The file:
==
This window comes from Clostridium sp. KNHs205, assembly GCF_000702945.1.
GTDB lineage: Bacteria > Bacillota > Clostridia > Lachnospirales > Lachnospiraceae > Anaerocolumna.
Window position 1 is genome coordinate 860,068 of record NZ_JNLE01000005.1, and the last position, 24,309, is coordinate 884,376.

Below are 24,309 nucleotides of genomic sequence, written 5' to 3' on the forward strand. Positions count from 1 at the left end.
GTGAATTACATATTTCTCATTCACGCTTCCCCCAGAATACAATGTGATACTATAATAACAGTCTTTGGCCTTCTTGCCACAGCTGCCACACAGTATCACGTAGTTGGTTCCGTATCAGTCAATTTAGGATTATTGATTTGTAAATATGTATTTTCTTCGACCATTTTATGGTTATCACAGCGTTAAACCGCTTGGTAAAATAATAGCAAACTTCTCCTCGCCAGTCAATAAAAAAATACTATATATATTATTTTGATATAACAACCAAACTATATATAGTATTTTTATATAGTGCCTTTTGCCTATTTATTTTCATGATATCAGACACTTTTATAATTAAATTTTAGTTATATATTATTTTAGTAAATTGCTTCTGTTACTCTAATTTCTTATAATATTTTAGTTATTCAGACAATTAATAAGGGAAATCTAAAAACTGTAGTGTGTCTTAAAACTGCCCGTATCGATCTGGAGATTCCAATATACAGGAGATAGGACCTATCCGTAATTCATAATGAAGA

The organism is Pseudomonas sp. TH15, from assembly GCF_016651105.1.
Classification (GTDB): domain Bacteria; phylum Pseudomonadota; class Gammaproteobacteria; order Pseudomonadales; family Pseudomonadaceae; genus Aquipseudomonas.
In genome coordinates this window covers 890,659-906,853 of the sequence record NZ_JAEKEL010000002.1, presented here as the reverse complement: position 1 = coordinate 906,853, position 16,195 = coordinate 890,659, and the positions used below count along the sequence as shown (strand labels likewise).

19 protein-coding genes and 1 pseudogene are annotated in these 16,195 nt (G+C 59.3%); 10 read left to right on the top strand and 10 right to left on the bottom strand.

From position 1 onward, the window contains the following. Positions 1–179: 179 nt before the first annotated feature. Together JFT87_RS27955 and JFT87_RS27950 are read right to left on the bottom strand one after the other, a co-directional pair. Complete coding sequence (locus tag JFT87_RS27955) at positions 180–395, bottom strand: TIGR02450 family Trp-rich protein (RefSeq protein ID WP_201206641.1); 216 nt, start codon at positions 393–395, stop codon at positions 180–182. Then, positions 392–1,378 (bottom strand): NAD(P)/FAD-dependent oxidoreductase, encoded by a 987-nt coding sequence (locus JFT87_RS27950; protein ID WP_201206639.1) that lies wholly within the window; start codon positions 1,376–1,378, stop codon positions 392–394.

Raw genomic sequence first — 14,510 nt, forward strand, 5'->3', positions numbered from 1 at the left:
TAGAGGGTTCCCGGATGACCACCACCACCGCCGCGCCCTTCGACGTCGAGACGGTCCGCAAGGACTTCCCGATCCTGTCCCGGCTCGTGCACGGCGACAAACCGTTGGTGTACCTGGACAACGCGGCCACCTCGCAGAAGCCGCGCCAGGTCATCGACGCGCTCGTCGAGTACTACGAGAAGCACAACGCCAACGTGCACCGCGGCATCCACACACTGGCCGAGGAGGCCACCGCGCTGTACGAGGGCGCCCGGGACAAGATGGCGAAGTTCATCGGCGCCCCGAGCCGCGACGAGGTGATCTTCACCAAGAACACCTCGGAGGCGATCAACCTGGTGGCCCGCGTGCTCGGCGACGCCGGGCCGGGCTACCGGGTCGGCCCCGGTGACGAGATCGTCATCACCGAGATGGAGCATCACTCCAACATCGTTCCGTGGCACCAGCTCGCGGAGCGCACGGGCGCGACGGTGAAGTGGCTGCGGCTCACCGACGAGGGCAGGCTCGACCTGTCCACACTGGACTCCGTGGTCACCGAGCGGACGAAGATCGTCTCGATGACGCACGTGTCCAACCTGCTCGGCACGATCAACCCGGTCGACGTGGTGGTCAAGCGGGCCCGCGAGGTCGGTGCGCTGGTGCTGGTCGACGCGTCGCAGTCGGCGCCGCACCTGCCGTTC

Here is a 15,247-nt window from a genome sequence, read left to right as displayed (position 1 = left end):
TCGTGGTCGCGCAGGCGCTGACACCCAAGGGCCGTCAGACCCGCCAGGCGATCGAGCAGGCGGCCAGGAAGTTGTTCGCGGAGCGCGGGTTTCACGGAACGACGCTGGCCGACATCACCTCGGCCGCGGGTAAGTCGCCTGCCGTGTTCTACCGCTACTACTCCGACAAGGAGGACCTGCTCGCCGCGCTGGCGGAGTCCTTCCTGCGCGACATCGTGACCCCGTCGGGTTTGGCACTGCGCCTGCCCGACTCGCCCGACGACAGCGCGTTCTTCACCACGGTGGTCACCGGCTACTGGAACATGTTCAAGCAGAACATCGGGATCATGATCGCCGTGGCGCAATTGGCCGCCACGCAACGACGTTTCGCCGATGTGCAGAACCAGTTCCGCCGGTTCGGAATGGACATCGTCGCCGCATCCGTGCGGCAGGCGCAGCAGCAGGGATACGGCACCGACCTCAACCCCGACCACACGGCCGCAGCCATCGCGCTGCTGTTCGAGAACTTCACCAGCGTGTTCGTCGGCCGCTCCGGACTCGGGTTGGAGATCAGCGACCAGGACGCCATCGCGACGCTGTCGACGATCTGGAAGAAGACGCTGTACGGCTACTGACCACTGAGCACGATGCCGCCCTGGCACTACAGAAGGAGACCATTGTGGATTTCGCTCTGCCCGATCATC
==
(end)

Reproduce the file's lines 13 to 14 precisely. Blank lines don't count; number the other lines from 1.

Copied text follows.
Here is a 15,247-nt window from a genome sequence, read left to right as displayed (position 1 = left end):
TCGTGGTCGCGCAGGCGCTGACACCCAAGGGCCGTCAGACCCGCCAGGCGATCGAGCAGGCGGCCAGGAAGTTGTTCGCGGAGCGCGGGTTTCACGGAACGACGCTGGCCGACATCACCTCGGCCGCGGGTAAGTCGCCTGCCGTGTTCTACCGCTACTACTCCGACAAGGAGGACCTGCTCGCCGCGCTGGCGGAGTCCTTCCTGCGCGACATCGTGACCCCGTCGGGTTTGGCACTGCGCCTGCCCGACTCGCCCGACGACAGCGCGTTCTTCACCACGGTGGTCACCGGCTACTGGAACATGTTCAAGCAGAACATCGGGATCATGATCGCCGTGGCGCAATTGGCCGCCACGCAACGACGTTTCGCCGATGTGCAGAACCAGTTCCGCCGGTTCGGAATGGACATCGTCGCCGCATCCGTGCGGCAGGCGCAGCAGCAGGGATACGGCACCGACCTCAACCCCGACCACACGGCCGCAGCCATCGCGCTGCTGTTCGAGAACTTCACCAGCGTGTTCGTCGGCCGCTCCGGACTCGGGTTGGAGATCAGCGACCAGGACGCCATCGCGACGCTGTCGACGATCTGGAAGAAGACGCTGTACGGCTACTGACCACTGAGCACGATGCCGCCCTGGCACTACAGAAGGAGACCATTGTGGATTTCGCTCTGCCCGATCATC